Date of Award

2022

Document Type

Dissertation

Degree Name

Doctor of Education (Ed.D.)

Department

Learning, Leadership and Change

First Advisor

Rod P. Githens

First Committee Member

Rachelle Kisst Hackett

Second Committee Member

Christine Kennedy

Abstract

To safeguard the health and well-being of faculty, students, staff, and the community is of moral imperative for higher education institutions. Likewise, protecting the environment is a socially sound practice. Furthermore, building and maintaining a positive safety culture is believed to contribute to productive environmental health and safety (EH&S) outcomes. Higher education EH&S leaders are at the center of universities’ efforts in maintaining a positive safety culture. The purpose of this inquiry was to study higher education EH&S leaders’ perspectives on safety culture and contribute to closing the academic literature gap in the higher education setting. Interviews and a survey were the data collection techniques. EH&S leaders of U.S. higher education institutions participated in the study. I used Cooper’s (2000, 2016) reciprocal safety culture model as a theoretical framework and a mixed methods research design to find answers to the research questions. The survey results revealed how EH&S leaders viewed different aspects of their operations, and findings from the interviews revealed the leaders’ lived experiences. For example, the quantitative study showed 100% of the participants strongly agree or agree that shaping the safety culture of their campus is part of their role. In addition, the qualitative data identified distinct strategies employed by leaders to shape the safety culture of their campuses.

Four major themes were identified in the qualitative data. In the first theme, The Higher Education Safety Culture, the EH&S leaders reflected on their lived experiences and the importance of positive safety culture in accomplishing their goals. They mobilize their campus communities in a collective effort to achieve a healthy and safe working environment, minimize the impact on the environment, and remain compliant with regulatory requirements. The second theme, Higher Education Environmental Health and Safety Programs, stressed the plans and procedures the leaders and their departments engage in their daily operations. The third theme, Higher Education Management’s Role in Environmental Health and Safety Operations, manifested the leaders’ equivocal voice on the necessity of the higher education leadership and upper management support to fulfill their missions. The last theme, Modus Operandi of Higher Education Environmental Health and Safety Leaders, is about a range of strategies and tactics the EH&S leaders employed to succeed in a structured, bureaucratic, and challenging environment.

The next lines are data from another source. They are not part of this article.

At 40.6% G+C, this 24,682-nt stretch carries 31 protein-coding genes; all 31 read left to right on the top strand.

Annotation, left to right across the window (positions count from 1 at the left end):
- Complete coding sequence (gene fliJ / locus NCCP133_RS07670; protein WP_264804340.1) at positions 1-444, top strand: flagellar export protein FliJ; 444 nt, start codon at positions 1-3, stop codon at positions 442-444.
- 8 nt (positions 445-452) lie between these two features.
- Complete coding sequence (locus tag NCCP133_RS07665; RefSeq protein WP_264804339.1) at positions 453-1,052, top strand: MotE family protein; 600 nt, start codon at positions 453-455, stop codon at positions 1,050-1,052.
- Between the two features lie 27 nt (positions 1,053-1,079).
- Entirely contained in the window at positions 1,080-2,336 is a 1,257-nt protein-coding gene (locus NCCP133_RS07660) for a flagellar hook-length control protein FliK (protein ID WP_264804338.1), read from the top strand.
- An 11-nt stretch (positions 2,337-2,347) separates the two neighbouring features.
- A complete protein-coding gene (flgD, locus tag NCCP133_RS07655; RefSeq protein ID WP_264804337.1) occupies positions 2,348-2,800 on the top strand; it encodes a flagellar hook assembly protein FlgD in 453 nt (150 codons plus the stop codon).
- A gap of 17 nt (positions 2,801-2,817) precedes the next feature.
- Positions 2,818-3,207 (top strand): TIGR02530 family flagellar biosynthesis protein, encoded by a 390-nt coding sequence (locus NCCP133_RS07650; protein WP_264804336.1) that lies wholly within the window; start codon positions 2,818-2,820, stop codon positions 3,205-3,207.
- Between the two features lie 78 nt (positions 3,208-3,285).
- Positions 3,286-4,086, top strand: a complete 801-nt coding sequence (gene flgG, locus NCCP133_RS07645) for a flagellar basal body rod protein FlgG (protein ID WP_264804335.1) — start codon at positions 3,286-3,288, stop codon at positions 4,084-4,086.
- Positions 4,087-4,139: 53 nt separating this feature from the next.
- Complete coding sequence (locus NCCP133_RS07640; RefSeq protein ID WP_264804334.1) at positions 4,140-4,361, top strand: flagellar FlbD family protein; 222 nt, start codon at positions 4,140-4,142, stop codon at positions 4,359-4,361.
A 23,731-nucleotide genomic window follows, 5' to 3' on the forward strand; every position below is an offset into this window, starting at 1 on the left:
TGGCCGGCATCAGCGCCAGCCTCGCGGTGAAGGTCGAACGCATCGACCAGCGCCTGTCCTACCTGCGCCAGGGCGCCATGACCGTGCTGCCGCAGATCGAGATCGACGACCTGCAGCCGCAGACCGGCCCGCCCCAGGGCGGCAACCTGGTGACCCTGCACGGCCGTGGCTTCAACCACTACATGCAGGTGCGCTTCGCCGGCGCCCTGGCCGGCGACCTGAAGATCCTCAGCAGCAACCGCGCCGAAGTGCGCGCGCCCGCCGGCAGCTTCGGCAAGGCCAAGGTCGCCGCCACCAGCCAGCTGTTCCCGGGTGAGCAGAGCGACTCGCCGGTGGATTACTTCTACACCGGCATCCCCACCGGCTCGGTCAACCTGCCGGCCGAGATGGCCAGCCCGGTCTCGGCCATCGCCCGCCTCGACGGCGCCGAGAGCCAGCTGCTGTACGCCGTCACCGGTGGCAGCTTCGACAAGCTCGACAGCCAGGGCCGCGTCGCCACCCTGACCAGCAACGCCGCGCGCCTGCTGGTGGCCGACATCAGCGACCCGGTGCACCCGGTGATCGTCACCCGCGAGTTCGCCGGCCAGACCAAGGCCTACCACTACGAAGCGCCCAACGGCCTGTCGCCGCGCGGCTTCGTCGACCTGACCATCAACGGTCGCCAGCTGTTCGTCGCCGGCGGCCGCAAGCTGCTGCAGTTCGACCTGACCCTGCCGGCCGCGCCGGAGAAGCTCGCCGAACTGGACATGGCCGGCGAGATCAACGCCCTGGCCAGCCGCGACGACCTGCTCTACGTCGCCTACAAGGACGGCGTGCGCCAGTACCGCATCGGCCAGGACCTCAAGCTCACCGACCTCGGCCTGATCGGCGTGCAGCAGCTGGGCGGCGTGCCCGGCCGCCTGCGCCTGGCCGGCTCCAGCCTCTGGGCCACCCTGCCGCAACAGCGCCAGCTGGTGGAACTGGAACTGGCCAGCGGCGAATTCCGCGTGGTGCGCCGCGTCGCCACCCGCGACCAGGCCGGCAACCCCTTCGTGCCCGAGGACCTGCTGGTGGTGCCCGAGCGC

The findings have direct implications for both higher education EH&S professionals and higher education senior leadership. The study findings implied EH&S leaders should focus their effort where it generates the best outcome, namely: (a) orchestrate the campus community toward a positive safety; (b) build and implement effective EH&S programs; (c) bring upper management and leadership aboard; (d) apply effective communication; (e) build trust; (f) define their role as a consultant; (g) stand out; and (h) create a brand, motto, and slogan where possible.

For higher education senior leadership, participants emphasized the necessity of upper management and leadership support to build and maintain a positive safety culture on the campus, agreeing with Cooper (2000, 2016). This work helps contribute to making higher education senior leadership and upper management understand their role in their campuses’ safety culture and provide due support and actively participate.

This study served as an initial exploration in understanding higher education EH&S leaders’ perspectives on safety culture and contributing to closing the literature gap. It also opened a door for future research. Broadening the audience to students, faculty, and staff are reasonable candidates for further research for a more comprehensive understanding of the safety culture in higher education. In addition, expanding the survey to include more EH&S leaders of higher education will elaborate on the EH&S operations, challenges, and sentiment.

Pages

110

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